Review: The Babel Effect

The Babel Effect
The Babel Effect by Daniel Hecht
My rating: 5 of 5 stars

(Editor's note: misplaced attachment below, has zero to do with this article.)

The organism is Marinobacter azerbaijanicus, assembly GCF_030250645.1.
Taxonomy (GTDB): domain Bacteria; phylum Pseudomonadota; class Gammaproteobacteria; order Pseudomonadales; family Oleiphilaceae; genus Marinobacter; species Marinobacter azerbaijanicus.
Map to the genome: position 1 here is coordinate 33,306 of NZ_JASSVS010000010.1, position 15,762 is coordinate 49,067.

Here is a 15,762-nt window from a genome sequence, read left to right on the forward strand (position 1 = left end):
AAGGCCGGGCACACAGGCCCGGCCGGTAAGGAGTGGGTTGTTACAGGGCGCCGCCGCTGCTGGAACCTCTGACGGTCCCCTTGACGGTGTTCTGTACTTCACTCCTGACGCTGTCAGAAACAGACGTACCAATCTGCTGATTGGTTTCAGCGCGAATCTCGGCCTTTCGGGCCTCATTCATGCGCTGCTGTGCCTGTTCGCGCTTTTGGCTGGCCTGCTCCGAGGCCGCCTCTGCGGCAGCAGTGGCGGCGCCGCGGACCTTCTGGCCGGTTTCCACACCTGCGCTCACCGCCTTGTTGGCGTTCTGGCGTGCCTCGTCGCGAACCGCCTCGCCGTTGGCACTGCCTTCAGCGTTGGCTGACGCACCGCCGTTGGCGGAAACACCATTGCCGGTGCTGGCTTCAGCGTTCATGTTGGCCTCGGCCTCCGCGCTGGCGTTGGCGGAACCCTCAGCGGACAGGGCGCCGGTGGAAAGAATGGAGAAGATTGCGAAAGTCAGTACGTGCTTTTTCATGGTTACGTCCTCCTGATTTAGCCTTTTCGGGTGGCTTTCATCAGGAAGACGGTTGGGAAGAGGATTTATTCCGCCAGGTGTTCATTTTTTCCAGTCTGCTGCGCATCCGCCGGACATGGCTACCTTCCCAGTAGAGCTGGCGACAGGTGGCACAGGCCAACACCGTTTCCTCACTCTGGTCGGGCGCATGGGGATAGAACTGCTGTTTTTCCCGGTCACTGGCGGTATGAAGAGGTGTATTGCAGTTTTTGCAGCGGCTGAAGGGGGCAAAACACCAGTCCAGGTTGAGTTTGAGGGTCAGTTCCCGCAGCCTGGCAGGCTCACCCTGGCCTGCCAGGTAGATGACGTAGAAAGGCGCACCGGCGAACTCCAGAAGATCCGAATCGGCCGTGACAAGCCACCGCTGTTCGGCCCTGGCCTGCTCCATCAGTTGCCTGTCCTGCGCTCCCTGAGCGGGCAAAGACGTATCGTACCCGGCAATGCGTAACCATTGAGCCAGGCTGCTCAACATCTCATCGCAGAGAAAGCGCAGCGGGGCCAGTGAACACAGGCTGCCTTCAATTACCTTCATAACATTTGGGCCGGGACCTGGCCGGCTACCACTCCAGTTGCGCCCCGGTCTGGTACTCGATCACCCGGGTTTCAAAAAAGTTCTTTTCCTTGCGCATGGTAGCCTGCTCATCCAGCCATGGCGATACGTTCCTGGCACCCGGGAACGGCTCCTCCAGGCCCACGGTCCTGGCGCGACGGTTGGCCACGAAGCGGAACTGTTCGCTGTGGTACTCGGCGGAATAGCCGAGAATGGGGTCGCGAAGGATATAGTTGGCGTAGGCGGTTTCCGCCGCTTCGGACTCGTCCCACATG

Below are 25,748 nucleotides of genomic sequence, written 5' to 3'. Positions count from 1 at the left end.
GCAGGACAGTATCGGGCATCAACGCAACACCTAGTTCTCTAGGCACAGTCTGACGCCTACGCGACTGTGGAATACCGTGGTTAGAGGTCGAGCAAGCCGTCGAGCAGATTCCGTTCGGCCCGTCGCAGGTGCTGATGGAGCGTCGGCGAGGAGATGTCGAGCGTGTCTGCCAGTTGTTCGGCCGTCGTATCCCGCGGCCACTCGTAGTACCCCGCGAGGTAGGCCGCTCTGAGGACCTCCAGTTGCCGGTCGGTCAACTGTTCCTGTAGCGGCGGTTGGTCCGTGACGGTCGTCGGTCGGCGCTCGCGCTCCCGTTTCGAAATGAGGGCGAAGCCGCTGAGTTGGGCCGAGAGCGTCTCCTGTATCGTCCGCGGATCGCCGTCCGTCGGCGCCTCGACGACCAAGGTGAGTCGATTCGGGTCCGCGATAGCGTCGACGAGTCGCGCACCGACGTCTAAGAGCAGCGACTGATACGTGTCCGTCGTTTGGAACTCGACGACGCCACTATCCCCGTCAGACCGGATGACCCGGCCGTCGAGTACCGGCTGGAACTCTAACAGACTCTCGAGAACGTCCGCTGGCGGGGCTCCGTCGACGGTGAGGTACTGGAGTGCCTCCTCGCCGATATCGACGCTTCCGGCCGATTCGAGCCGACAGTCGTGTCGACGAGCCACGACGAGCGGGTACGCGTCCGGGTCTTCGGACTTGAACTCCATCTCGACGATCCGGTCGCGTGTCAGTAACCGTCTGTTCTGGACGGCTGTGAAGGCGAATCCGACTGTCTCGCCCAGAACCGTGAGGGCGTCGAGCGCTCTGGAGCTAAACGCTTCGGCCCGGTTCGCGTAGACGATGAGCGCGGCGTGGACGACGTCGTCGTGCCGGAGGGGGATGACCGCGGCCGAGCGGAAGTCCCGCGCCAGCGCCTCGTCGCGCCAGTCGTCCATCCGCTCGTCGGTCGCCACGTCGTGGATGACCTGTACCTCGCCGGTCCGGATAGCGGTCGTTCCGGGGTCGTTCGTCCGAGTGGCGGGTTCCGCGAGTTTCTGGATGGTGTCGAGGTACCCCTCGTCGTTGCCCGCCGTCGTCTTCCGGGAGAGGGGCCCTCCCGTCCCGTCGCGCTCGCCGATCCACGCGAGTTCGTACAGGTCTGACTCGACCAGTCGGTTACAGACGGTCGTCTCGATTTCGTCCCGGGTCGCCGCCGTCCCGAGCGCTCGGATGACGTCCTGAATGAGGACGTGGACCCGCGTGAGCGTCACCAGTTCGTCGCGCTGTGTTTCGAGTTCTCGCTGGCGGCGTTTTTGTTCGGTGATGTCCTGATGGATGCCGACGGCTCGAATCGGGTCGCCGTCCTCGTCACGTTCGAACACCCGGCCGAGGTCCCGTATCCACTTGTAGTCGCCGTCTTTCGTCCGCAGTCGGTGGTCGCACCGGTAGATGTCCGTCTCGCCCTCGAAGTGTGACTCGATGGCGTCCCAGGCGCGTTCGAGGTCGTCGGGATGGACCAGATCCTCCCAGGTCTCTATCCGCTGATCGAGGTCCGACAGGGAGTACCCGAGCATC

This is the second book by Hecht that I have read, and it was as good or better than Skull Session. The story is about a group of geniuses, a think tank nominally pursuing neurological areas, but also working on the larger pictures that emerge – emergence, pattern recognition, etc. At the beginning of the book they were finishing off modeling computer software that, taking all the epidemiological and medical information about a disease outbreak, and being able to correctly and accurately predict when and where the disease would move, and also the ability to trace it back to the source, or patient zero. The leader of this group, Ryan McCloud, is approached about working on finding out what causes violence in killers, and other such types. He and his wife Jess and the group agree to do it, but as they look at it, and do some preliminary work with a bunch of guys on death row, they begin to see that the pattern of violence is much larger, and indeed, encompasses society as a whole, with staggering trends in the past century, and also, going back into history, waves of violence that would travel through populations, almost like a disease. Jess, several months pregnant, take this one to heart, as she is still grieving the murder of her sister two years ago. She wants to know why – to put things into perspective. Are we victims of our genes, of a disease vector that attacks the areas of the brain known to cause violence and aggression, or are we victims of environmental poisoning, etc. She begins to pull away, and since Ryan is working on concomitant projects and other areas of this one, he doesn’t realize. He is called to Africa to study a new outbreak there, and while there, sees an opportunity to look at the people there for the new project, called the Babel Effect. He studies two groups of Congolese Africans, those who are prisoners, and were killers, and those who refused to get caught up in the killing and took refuge at a plantation nearby. As he is closing up that project, all hell breaks loose and he is captured by a new warlord, and imprisoned for several months. Meanwhile Jess is stateside, pursuing leads on this Babel Effect, where people loose their connections to others, both the kinship connection and the theory of mind, or the ability to relate to others. When Ryan gets back, he finds that his wife and their colleague who had been working with her have been kidnapped, and all traces of their work destroyed. So the group sets out to retrace her thoughts, her work, who she talked to, since the FBI is stymied. What follows is a blend of thriller, and thoughtful discussion of what it means to be good, is it because of our genes, or because we choose it, and what are we really made of. Lots of tough questions, and tons to think about, so this book took me longer, since every few pages, my thoughts would latch onto something and wander off on that tangent. I’d have to grab my mind and bring it back to the book – not because it was dull, but because there was so much of interest that you could study, follow up on. Hecht did 3 years of intensive research for this book, and most of the neurological and genetic stuff is real, as is the historical record. One fascinating book for me.

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